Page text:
One of the most popular violent porn sites on the Internet is Scream and Cream, dedicated to all forms of “violent extreme forced sex fantasies.” Despite the fact that sites such as Scream and Cream - and there are many others - use words like ‘fantasy’, every effort is made visually and through accompanying text to heighten the “reality” of the rape narratives to which the sites offers access. Much like an Abu Ghraib video that Seymour Hersh and others allege shows the rape of a teenage Iraqi boy, Scream and Cream promises that their online videos include all the sounds of rape, in the highest audio quality.
Indeed, the uncountable sites that provide violent porn have entered into a realism race. The premise of the website Violent Russians, a popular site, is that women are first stalked and then raped. Despite enlarged “fantasy” disclaimers added in the summer of 2005, the videos make use of the gritty film techniques that Hollywood directors have chosen to convey “realism” (ambient lighting, film stock, and camera movement, for example). The site imparts to the viewer a sense of the lived reality of the onscreen stalking and rape.
Sites like Scream and Cream depend on free online tours to convince viewers to pay the subscription fees (usually around $30 per month), tours that show explicit stills and excerpts from videos. The “fantasies” these sites offer highlight pain and fear even more than they do hardcore sex. Camera angles focus on faces, goggle-eyed and streaked with streaming mascara. Mouths are open in screams sometimes silenced by large ball gags. The rapid intercutting between shots of penetration and terrified faces makes the locus of “pleasure” clear.
Sites like Rotten and Goregasm (its tagline: “Where bones meets boners”) present a mix of photos and videos of actual violence and gore with hardcore pornography. Within a number of such sites one can easily go back and forth from violence to porn, navigating from rape pornography to videos of American hostages being beheaded in Iraq, from the homemade porn of “my wife’s hot pussy” to hundreds of photos and videos of the bodies of American soldiers and Iraqi men, women, and children mangled and killed by gunfire and bombs.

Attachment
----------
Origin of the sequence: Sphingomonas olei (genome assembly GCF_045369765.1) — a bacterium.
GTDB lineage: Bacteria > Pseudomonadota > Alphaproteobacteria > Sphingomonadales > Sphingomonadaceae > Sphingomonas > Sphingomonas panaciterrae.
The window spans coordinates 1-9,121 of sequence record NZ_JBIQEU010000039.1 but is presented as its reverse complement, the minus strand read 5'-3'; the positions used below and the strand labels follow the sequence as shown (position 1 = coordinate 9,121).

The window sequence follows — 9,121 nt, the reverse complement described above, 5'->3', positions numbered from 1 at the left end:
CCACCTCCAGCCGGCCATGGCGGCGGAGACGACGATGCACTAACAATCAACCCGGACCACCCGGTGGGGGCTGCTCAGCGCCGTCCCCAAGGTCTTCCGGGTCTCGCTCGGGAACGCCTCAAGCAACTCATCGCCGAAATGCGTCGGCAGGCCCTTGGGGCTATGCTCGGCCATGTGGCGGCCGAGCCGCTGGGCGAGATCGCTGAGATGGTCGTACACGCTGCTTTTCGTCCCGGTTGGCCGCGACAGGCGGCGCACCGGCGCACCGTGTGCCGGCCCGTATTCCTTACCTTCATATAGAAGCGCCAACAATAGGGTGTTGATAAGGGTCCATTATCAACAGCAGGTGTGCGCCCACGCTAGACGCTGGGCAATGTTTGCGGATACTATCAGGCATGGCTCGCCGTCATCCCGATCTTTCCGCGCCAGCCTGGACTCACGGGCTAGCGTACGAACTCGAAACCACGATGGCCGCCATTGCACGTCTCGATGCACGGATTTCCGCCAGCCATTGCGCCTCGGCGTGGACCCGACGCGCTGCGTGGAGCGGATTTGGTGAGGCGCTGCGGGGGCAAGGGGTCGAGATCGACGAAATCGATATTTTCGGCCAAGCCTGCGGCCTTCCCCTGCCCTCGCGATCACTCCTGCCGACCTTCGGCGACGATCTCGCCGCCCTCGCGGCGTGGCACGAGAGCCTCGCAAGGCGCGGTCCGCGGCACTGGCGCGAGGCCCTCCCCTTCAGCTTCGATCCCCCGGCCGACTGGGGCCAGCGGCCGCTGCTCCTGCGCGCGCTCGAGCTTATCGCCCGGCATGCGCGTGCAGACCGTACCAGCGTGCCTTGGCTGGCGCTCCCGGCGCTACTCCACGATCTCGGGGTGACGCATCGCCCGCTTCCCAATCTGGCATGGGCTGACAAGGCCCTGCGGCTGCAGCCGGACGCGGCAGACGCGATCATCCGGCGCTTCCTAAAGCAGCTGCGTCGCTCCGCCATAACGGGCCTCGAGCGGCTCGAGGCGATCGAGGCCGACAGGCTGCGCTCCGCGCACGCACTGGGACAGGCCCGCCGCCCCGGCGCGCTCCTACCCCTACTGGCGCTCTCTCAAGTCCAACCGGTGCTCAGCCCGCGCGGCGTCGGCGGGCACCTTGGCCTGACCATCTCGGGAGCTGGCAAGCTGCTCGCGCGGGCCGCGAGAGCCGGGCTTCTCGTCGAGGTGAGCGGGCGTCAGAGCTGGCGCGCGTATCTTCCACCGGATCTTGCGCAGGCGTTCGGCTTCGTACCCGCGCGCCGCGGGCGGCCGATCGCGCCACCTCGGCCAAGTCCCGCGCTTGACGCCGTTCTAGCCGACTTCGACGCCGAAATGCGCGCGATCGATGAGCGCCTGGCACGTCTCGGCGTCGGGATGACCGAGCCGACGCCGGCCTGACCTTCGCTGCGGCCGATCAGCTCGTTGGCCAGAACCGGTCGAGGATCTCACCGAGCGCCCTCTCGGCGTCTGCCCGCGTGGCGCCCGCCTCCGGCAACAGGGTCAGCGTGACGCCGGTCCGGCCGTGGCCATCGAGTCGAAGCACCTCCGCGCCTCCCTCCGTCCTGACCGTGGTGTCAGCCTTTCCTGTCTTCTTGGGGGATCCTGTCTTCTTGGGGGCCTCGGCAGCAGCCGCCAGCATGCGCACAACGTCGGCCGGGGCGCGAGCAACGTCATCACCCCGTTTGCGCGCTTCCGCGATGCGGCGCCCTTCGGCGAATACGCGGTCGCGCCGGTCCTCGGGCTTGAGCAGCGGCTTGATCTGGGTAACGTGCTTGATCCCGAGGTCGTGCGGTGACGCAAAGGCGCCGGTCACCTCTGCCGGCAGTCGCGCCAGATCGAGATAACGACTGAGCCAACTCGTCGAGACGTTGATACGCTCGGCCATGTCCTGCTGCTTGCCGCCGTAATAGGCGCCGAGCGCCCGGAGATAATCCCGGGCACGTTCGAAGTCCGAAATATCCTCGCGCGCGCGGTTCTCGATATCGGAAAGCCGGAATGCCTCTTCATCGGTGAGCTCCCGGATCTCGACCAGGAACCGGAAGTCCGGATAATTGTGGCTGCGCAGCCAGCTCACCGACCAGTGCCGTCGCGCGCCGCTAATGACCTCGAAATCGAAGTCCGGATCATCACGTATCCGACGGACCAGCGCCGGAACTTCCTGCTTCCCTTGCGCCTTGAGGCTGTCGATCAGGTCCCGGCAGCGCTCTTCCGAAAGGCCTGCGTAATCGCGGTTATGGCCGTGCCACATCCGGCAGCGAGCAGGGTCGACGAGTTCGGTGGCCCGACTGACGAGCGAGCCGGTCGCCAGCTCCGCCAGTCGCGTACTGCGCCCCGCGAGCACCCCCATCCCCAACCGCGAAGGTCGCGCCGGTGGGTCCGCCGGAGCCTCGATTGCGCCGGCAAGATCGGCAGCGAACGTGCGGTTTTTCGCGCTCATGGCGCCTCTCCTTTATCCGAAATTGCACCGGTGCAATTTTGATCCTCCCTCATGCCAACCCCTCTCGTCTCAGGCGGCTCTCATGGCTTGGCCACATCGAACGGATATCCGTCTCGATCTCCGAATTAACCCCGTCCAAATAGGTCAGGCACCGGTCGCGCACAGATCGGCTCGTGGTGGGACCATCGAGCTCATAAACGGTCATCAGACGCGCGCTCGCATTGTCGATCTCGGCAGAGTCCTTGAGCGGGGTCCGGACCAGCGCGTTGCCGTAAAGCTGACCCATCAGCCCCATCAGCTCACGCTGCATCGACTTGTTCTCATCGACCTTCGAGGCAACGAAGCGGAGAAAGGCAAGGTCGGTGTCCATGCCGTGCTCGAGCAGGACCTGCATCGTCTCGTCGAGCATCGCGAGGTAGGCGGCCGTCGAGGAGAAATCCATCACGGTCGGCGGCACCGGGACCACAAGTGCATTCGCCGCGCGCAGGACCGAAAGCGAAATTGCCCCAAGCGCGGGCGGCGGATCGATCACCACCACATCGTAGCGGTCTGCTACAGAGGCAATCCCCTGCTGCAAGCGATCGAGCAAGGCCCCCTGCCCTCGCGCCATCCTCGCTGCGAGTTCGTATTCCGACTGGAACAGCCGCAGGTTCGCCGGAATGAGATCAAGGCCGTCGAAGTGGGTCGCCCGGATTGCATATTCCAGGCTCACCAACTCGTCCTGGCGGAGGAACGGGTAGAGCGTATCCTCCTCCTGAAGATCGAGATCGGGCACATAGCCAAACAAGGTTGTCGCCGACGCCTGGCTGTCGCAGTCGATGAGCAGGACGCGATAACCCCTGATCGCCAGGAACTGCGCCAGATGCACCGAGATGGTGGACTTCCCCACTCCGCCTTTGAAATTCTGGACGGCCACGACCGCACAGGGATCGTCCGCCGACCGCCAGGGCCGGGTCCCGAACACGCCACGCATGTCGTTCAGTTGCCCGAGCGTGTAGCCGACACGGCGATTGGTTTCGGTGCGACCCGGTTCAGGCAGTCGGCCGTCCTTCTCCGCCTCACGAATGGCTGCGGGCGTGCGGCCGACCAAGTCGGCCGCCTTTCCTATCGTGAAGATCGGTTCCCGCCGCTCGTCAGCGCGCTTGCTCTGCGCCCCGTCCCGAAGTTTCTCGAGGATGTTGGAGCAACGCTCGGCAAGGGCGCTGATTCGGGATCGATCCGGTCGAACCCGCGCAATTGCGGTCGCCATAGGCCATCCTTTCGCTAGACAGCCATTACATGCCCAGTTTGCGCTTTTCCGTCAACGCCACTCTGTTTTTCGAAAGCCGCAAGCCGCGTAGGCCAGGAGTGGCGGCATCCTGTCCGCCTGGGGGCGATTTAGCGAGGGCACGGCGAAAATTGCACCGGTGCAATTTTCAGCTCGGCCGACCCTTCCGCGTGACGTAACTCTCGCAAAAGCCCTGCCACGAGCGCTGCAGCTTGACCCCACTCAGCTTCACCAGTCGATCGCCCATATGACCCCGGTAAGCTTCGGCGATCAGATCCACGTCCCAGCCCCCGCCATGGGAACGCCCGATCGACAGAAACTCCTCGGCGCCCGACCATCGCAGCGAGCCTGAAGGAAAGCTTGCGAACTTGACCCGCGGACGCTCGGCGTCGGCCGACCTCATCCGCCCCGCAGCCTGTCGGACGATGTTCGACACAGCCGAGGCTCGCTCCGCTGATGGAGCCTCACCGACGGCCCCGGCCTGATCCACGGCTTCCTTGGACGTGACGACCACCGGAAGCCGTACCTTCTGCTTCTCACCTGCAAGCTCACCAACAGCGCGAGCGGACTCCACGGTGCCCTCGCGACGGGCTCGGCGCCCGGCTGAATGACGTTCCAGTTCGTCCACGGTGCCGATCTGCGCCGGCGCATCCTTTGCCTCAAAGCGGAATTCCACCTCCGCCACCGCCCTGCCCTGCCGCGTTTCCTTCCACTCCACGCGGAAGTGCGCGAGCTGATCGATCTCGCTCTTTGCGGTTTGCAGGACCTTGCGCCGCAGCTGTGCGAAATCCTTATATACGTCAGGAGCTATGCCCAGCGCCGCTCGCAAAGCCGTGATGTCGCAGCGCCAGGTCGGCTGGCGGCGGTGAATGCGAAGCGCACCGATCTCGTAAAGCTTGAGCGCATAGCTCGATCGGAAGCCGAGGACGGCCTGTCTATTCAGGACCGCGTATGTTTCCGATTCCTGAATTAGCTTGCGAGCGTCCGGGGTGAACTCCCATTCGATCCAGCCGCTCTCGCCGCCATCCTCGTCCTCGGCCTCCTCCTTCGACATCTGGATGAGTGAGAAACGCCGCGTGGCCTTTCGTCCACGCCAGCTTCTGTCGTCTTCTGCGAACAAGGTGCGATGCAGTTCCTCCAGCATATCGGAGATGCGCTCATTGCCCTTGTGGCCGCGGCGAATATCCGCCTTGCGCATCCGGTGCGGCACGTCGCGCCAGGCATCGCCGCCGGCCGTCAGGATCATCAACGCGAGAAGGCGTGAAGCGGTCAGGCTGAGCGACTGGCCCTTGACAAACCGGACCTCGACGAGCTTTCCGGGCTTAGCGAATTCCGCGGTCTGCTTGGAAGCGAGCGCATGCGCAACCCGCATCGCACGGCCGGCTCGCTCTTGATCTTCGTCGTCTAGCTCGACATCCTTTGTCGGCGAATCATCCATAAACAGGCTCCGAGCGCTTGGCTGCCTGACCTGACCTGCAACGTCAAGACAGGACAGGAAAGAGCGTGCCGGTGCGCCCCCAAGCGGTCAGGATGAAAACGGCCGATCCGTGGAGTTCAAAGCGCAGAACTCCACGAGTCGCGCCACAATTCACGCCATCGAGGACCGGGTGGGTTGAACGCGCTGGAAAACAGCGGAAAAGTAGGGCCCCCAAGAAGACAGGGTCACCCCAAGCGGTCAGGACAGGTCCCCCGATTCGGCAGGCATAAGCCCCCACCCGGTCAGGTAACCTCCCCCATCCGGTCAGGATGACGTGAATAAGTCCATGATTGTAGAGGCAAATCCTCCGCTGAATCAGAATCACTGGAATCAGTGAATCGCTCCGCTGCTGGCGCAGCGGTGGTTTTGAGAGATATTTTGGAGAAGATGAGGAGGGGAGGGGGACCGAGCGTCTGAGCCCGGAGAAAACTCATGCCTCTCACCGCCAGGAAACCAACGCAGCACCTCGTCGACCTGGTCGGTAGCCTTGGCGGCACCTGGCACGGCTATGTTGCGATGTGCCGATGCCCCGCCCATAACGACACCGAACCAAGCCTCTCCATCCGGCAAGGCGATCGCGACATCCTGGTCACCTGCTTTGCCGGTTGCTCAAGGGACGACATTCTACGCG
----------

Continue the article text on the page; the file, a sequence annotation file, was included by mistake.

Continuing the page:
It should surprise no one that the murder of Nicholas Berg, an American civilian taken hostage in Iraq, is widely available online, and that some watch it for entertainment. But the fact that violent porn sites became the most common purveyors of the video suggests that those site producers understand that a linkage does exist between staged rapes and actual beheadings, that simulated violent sex and actual violence are not only appealing separately, but for certain viewers gain in appeal when brought together, side by side, so that one can easily go from one to the other and back again.
What these gore sites do, then, is provide the Internet consumer with the opportunity to relive the activities of the Abu Ghraib prison guards, who similarly moved back and forth in their daily activities between porn, including violent porn, and the violence of beatings and abuse. Sites like Scream and Cream, Goregasm, and Rotten make commercial use of the same dehumanization that was literally on display at Abu Ghraib."